4.     Learn Mountain Bike Specific Fitness

My early weakness from a fitness perspective was steep, sharp hills. Unfortunately in mountain biking there are lots of them, and I had to get better at them if I was to be more competitive. I then did what is difficult to do – I ignored my strengths and worked on my weaknesses. Instead of smashing the flowing singletrack that I was proficient at I did hill repeats on pinches, challenging myself to try different approaches, gears and strategies. It took some time, and though it didn’t turn a weakness into a strength, but suddenly short, steep pinches were no longer a weakness.

 5.     Set Realistic Goals

The mistakes in this area are obvious: goals that are too ambitious or goals that are not ambitious enough. People err probably equally on both sides of the ledger, but it’s very common for people to select a goal that is not specific enough to provide you with direction when you need it. `Being competitive at the Otway’ is an example of a completely useless goal. By who’s standards? Who judges it? My goals in 2009/10 were:

  • Qualify for World 24 Hour Champs in Elite
  • Ride World 24 Hour Champs and Aim to Have A Perfect Race (defined by me as the combination of no sleep, start fast, ride controlled, minimise mistakes, minimise transitions and finish spent)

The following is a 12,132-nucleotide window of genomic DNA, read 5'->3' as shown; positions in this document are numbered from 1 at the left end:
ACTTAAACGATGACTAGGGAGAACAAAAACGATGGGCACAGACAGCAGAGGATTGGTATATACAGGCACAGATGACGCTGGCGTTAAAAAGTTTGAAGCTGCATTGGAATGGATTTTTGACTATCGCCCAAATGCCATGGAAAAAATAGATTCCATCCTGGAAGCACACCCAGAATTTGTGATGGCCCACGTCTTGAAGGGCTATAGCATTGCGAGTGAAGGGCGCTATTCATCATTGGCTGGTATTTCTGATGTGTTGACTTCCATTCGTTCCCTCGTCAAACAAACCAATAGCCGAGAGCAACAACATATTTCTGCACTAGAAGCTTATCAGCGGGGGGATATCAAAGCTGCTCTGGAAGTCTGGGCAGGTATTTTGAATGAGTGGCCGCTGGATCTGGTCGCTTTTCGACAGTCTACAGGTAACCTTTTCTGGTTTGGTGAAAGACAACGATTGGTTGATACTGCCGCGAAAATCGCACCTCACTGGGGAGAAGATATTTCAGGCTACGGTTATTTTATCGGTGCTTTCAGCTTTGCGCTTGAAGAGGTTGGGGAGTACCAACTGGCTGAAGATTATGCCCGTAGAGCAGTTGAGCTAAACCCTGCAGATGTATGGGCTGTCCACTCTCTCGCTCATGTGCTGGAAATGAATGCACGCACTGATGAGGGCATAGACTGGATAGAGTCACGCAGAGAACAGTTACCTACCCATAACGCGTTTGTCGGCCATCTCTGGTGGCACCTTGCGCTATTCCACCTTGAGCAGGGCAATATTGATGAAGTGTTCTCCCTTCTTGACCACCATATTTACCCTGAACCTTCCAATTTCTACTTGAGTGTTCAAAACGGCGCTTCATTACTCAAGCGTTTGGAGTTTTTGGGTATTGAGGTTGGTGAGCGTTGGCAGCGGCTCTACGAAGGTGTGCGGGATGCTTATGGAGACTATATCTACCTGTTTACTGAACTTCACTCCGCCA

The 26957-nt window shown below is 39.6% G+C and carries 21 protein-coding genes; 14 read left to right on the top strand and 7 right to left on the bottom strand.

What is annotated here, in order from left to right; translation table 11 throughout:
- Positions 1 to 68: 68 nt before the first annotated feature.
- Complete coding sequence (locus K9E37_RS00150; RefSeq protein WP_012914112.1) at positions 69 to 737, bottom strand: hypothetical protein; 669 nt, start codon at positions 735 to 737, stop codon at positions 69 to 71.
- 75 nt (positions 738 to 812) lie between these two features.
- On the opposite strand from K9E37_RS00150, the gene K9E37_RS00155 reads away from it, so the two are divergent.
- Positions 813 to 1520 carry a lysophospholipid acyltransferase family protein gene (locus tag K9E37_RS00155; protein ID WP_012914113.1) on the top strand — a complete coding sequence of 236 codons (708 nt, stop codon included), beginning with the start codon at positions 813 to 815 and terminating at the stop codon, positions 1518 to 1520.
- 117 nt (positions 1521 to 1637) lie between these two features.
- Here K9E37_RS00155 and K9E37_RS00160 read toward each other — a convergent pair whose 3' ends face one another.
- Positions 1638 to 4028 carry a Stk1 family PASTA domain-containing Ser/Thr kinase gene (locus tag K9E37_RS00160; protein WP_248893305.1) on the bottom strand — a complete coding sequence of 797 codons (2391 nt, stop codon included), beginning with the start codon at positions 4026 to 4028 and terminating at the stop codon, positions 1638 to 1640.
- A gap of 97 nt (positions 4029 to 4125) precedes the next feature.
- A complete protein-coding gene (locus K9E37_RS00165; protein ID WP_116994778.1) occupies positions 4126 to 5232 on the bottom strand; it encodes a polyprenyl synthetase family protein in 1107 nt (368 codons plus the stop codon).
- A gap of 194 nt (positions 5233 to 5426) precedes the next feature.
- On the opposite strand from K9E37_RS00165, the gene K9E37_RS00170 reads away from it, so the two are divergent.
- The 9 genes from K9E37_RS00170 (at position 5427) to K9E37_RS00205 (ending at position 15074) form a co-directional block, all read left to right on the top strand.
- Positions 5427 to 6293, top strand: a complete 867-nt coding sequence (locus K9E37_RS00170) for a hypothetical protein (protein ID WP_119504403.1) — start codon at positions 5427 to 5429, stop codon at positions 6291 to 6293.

• Ride the entire Victorian Enduro Series (7 x 6-Hour Races) and place consistently

 6.     Develop/Follow a Structured Plan (Read: Get a Coach – and a Good One!)

I am bigger on strategy than execution. I tend to be good at setting goals and identifying a broad program but the detail lets me down. At its worst, this manifests in a lot of wasted effort because I do workouts which are most convenient rather than most required. This changed when I started working with Jess Douglas. Not only did she help me with setting goals, she took away the stress of coming up with weekly program and challenged me to be more open-minded about certain sessions. As an example I hated doing wind-trainer sessions but she convinced me they were necessary. As it turned out, they were. The accountability of a coach and a program were critical in those weeks where I felt like it was all getting on top of me, and when my training partners deserted me.

 7.     If you don’t know – find an expert